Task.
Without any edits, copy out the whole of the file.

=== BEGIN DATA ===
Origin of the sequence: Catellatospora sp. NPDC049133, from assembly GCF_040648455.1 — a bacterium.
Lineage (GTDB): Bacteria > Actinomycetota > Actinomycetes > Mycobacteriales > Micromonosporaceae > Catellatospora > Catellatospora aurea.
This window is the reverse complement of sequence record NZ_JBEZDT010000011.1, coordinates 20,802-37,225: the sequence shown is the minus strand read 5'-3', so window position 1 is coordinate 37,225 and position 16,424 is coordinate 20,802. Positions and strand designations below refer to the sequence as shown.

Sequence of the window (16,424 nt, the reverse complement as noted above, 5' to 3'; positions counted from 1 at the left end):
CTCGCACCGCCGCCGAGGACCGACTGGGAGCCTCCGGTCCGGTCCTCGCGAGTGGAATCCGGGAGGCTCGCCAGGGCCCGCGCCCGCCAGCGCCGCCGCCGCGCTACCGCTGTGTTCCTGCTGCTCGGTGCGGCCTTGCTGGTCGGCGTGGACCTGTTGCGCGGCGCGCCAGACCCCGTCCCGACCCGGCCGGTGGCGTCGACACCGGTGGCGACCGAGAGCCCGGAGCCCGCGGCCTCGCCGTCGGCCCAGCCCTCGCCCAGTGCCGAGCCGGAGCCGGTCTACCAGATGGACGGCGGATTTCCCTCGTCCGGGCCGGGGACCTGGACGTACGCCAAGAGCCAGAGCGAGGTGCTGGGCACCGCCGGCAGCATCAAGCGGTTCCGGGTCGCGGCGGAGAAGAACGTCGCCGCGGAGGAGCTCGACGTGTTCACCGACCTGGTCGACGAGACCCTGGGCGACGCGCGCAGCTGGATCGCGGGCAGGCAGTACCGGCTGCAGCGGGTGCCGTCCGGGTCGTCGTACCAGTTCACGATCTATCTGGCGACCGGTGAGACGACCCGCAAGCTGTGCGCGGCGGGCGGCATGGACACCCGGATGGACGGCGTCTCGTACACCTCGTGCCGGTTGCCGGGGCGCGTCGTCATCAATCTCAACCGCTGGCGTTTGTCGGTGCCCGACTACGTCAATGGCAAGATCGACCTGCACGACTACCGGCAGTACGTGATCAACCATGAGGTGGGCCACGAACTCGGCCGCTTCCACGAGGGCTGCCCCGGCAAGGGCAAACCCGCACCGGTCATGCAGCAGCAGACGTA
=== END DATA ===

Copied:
Origin of the sequence: Catellatospora sp. NPDC049133, from assembly GCF_040648455.1 — a bacterium.
Lineage (GTDB): Bacteria > Actinomycetota > Actinomycetes > Mycobacteriales > Micromonosporaceae > Catellatospora > Catellatospora aurea.
This window is the reverse complement of sequence record NZ_JBEZDT010000011.1, coordinates 20,802-37,225: the sequence shown is the minus strand read 5'-3', so window position 1 is coordinate 37,225 and position 16,424 is coordinate 20,802. Positions and strand designations below refer to the sequence as shown.

Sequence of the window (16,424 nt, the reverse complement as noted above, 5' to 3'; positions counted from 1 at the left end):
CTCGCACCGCCGCCGAGGACCGACTGGGAGCCTCCGGTCCGGTCCTCGCGAGTGGAATCCGGGAGGCTCGCCAGGGCCCGCGCCCGCCAGCGCCGCCGCCGCGCTACCGCTGTGTTCCTGCTGCTCGGTGCGGCCTTGCTGGTCGGCGTGGACCTGTTGCGCGGCGCGCCAGACCCCGTCCCGACCCGGCCGGTGGCGTCGACACCGGTGGCGACCGAGAGCCCGGAGCCCGCGGCCTCGCCGTCGGCCCAGCCCTCGCCCAGTGCCGAGCCGGAGCCGGTCTACCAGATGGACGGCGGATTTCCCTCGTCCGGGCCGGGGACCTGGACGTACGCCAAGAGCCAGAGCGAGGTGCTGGGCACCGCCGGCAGCATCAAGCGGTTCCGGGTCGCGGCGGAGAAGAACGTCGCCGCGGAGGAGCTCGACGTGTTCACCGACCTGGTCGACGAGACCCTGGGCGACGCGCGCAGCTGGATCGCGGGCAGGCAGTACCGGCTGCAGCGGGTGCCGTCCGGGTCGTCGTACCAGTTCACGATCTATCTGGCGACCGGTGAGACGACCCGCAAGCTGTGCGCGGCGGGCGGCATGGACACCCGGATGGACGGCGTCTCGTACACCTCGTGCCGGTTGCCGGGGCGCGTCGTCATCAATCTCAACCGCTGGCGTTTGTCGGTGCCCGACTACGTCAATGGCAAGATCGACCTGCACGACTACCGGCAGTACGTGATCAACCATGAGGTGGGCCACGAACTCGGCCGCTTCCACGAGGGCTGCCCCGGCAAGGGCAAACCCGCACCGGTCATGCAGCAGCAGACGTA